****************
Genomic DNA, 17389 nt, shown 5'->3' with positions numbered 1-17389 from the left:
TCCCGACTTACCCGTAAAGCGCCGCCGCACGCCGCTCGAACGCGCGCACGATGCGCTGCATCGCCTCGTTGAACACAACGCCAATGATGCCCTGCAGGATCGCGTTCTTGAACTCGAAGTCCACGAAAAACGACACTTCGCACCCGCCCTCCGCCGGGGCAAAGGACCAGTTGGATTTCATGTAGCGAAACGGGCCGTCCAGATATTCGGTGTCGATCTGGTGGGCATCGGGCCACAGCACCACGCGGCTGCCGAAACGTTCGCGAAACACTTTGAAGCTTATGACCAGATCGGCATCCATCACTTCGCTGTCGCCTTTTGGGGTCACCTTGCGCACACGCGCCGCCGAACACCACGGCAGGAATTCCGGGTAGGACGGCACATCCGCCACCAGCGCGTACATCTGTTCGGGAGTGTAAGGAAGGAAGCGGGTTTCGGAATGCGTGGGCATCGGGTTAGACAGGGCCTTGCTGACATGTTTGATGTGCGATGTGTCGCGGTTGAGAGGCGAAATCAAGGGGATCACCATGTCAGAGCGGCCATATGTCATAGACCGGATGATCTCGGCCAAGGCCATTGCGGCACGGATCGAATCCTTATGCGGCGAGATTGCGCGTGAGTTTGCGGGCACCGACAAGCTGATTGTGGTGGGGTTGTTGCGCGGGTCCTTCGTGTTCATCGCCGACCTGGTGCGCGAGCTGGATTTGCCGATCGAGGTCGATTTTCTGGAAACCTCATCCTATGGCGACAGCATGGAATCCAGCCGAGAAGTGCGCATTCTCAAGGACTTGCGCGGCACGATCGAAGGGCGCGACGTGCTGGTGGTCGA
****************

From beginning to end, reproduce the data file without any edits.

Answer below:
Genomic DNA, 17389 nt, shown 5'->3' with positions numbered 1-17389 from the left:
TCCCGACTTACCCGTAAAGCGCCGCCGCACGCCGCTCGAACGCGCGCACGATGCGCTGCATCGCCTCGTTGAACACAACGCCAATGATGCCCTGCAGGATCGCGTTCTTGAACTCGAAGTCCACGAAAAACGACACTTCGCACCCGCCCTCCGCCGGGGCAAAGGACCAGTTGGATTTCATGTAGCGAAACGGGCCGTCCAGATATTCGGTGTCGATCTGGTGGGCATCGGGCCACAGCACCACGCGGCTGCCGAAACGTTCGCGAAACACTTTGAAGCTTATGACCAGATCGGCATCCATCACTTCGCTGTCGCCTTTTGGGGTCACCTTGCGCACACGCGCCGCCGAACACCACGGCAGGAATTCCGGGTAGGACGGCACATCCGCCACCAGCGCGTACATCTGTTCGGGAGTGTAAGGAAGGAAGCGGGTTTCGGAATGCGTGGGCATCGGGTTAGACAGGGCCTTGCTGACATGTTTGATGTGCGATGTGTCGCGGTTGAGAGGCGAAATCAAGGGGATCACCATGTCAGAGCGGCCATATGTCATAGACCGGATGATCTCGGCCAAGGCCATTGCGGCACGGATCGAATCCTTATGCGGCGAGATTGCGCGTGAGTTTGCGGGCACCGACAAGCTGATTGTGGTGGGGTTGTTGCGCGGGTCCTTCGTGTTCATCGCCGACCTGGTGCGCGAGCTGGATTTGCCGATCGAGGTCGATTTTCTGGAAACCTCATCCTATGGCGACAGCATGGAATCCAGCCGAGAAGTGCGCATTCTCAAGGACTTGCGCGGCACGATCGAAGGGCGCGACGTGCTGGTGGTCGA